Perhaps the answer comes from Wayne LaPierre, executive vice president of the NRA, under whose leadership the organization has expanded its outreach to corporate donors. Soliciting donations, LaPierre said the “National Rifle Association’s newly expanded Corporate Partners Program is an opportunity for corporations to partner with the NRA…This program is geared toward your company’s corporate interests.”

In 2010, Bloomberg reported that revenues from corporate fundraising were growing at twice the rate of the NRA’s membership fees. According to Bloomberg, the organization’s largest donors are gun manufacturers. The group’s work has demonstrably changed course to serve their interests. A 2011 report from the Violence Policy Center details this growing corporate donation program and concludes, “The mutually dependent nature of the National Rifle Association and the gun industry explains the NRA’s unwillingness to compromise on even the most limited controls over firearms or related products (such as restrictions on high-capacity ammunition magazines)…The NRA claims that its positions are driven solely by a concern for the interests of gun owners, never mentioning its own financial stake in protecting the profits of its gun industry patrons.”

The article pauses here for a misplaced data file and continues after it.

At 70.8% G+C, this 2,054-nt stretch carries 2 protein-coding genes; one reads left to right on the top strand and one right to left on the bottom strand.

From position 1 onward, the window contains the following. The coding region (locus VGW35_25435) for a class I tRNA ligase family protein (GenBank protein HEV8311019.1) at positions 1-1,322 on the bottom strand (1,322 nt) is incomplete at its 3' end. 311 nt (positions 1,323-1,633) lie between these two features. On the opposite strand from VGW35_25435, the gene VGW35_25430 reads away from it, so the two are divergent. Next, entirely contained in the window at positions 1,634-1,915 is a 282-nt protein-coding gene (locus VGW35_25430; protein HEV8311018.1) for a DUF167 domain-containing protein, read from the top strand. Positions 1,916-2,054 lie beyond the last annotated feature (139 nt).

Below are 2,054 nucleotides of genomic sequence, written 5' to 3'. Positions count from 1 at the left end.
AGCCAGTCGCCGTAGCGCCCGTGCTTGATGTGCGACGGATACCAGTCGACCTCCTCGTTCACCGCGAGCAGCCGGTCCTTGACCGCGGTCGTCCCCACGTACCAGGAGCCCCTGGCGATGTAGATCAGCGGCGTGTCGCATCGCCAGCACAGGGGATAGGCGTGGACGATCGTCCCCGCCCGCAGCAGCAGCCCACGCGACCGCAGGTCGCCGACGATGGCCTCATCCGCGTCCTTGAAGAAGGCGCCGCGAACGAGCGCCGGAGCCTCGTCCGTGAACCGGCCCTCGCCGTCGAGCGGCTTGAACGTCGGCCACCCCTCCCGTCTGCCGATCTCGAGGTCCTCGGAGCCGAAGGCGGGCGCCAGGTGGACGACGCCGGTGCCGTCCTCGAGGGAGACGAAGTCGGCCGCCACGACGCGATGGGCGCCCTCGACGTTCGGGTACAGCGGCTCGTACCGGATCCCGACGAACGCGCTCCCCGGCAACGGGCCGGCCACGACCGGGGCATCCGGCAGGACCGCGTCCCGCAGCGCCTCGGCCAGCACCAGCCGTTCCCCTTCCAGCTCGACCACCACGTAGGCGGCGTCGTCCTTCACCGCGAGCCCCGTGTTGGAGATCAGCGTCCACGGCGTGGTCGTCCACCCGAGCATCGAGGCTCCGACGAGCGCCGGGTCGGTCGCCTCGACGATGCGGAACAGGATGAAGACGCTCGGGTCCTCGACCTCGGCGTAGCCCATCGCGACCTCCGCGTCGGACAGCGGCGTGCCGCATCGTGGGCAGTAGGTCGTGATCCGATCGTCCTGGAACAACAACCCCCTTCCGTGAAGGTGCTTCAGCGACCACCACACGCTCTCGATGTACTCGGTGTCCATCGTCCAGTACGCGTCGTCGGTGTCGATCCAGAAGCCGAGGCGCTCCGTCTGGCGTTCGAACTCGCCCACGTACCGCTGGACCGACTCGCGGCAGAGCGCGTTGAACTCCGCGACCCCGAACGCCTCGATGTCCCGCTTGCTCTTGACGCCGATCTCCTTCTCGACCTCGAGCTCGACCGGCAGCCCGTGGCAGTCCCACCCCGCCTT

It’s not only gun manufacturers who donate to the NRA. Large corporations from other industries also seek to take advantage of the organization’s robust lobbying and campaign finance apparatuses. In 2014, the Center for American Progress reported that as much as 28 percent of the NRA’s revenue from corporate giving was coming from the oil and gas industries. The center goes on to detail that the oil and gas donations to the NRA are leading to its efforts to work against the interest of hunters. “These efforts align with the oil and gas industry’s long-standing campaigns to expand drilling activities in National Forests and public lands; sell off federal public lands with high-mineral value to private interests; [and] block efforts to protect public lands for their backcountry or wilderness characteristics,” the center states.

Then, of course, there are the Russians. The FBI is investigating what role large donations to the NRA from Russian oligarch Alexander Torshin could have played in the organization’s political spending during the 2016 election. Butina was allegedly working with Torshin to achieve access to American politicians through the NRA. And, after initially denying it had Russian donors, the NRA sent a letter to Congress in April disclosing 23 Russian donors. Is it simply a coincidence that the division the NRA is sowing aligns with the goals of Russia’s information war?